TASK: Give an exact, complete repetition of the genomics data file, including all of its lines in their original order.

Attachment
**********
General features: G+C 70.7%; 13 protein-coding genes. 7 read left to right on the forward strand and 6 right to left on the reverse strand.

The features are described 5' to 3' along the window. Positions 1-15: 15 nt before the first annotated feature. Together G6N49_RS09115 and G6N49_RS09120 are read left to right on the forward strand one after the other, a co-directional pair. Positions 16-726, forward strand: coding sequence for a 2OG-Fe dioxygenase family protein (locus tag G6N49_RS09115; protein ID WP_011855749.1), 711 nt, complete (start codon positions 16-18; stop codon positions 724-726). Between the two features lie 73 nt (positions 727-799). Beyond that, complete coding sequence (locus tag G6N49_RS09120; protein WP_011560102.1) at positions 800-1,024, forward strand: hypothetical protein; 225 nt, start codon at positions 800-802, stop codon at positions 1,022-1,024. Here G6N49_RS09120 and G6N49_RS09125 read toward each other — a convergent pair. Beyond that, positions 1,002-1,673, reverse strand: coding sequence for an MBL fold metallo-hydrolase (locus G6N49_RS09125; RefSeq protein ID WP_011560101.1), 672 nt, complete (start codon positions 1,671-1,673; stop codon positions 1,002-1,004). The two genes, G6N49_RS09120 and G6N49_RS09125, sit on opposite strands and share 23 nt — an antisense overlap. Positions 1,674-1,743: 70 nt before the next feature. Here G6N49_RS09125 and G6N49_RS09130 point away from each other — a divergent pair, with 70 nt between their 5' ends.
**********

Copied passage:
General features: G+C 70.7%; 13 protein-coding genes. 7 read left to right on the forward strand and 6 right to left on the reverse strand.

The features are described 5' to 3' along the window. Positions 1-15: 15 nt before the first annotated feature. Together G6N49_RS09115 and G6N49_RS09120 are read left to right on the forward strand one after the other, a co-directional pair. Positions 16-726, forward strand: coding sequence for a 2OG-Fe dioxygenase family protein (locus tag G6N49_RS09115; protein ID WP_011855749.1), 711 nt, complete (start codon positions 16-18; stop codon positions 724-726). Between the two features lie 73 nt (positions 727-799). Beyond that, complete coding sequence (locus tag G6N49_RS09120; protein WP_011560102.1) at positions 800-1,024, forward strand: hypothetical protein; 225 nt, start codon at positions 800-802, stop codon at positions 1,022-1,024. Here G6N49_RS09120 and G6N49_RS09125 read toward each other — a convergent pair. Beyond that, positions 1,002-1,673, reverse strand: coding sequence for an MBL fold metallo-hydrolase (locus G6N49_RS09125; RefSeq protein ID WP_011560101.1), 672 nt, complete (start codon positions 1,671-1,673; stop codon positions 1,002-1,004). The two genes, G6N49_RS09120 and G6N49_RS09125, sit on opposite strands and share 23 nt — an antisense overlap. Positions 1,674-1,743: 70 nt before the next feature. Here G6N49_RS09125 and G6N49_RS09130 point away from each other — a divergent pair, with 70 nt between their 5' ends.